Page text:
Financial consumer protection and behavioural insights: severing the bond between consumer bias, rational choice theory and behavioural law and economics

Activity: Talk or presentation typesOral presentation


A significant legal innovation in recent times is the shaping of consumer law by behavioral insights like consumer biases. Scholarship predominantly defines bias as a systematic deviation of actual consumer choice from rational choice theory. This implies a behavioral law and economics methodology. This article challenges the pervasive bond between bias, rational choice theory, behavioral law and economics, and behaviorally informed consumer law. First, I demonstrate that rational choice theory is not an appropriate normative theory of choice in conditions of uncertainty and computational intractability, which are common in the real consumer world. Second, I show that bias can be defined relative to alternative theories of choice like ecological rationality and autonomy, which can function as normative foundations for behaviorally informed consumer law. Third, I explore the relationship between consumer biases and consumer harm. This gives rise to the argument that the concept of bias should be avoided in consumer law when (i) specifying the regulatory context that may call for legal intervention and (ii) stipulating possible forms of state intervention like nudging and debiasing. I propose heuristics as an alternative to the term bias.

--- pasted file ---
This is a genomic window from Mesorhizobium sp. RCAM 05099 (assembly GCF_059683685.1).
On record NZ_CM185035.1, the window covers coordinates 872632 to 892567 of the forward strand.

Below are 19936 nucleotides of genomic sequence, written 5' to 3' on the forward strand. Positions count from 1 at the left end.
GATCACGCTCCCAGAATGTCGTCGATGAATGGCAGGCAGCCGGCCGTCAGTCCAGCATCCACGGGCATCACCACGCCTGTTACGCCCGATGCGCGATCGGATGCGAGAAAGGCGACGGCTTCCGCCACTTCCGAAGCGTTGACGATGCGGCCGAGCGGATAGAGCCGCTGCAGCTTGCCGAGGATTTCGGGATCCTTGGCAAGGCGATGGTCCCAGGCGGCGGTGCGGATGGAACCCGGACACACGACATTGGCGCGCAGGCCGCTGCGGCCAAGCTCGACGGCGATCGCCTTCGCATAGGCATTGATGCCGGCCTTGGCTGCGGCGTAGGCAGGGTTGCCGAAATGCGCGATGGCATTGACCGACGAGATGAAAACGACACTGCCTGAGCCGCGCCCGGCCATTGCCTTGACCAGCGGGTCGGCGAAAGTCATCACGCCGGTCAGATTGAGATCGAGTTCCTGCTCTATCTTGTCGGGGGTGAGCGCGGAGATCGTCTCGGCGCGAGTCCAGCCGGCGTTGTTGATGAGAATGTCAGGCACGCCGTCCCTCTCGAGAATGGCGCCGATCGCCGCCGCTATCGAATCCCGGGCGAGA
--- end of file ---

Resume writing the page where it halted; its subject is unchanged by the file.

PeriodAug 2021
Event titleGlobal Forum for Financial Consumers
Event typeConference
LocationSeoul, Korea, Republic ofShow on map
Degree of RecognitionInternational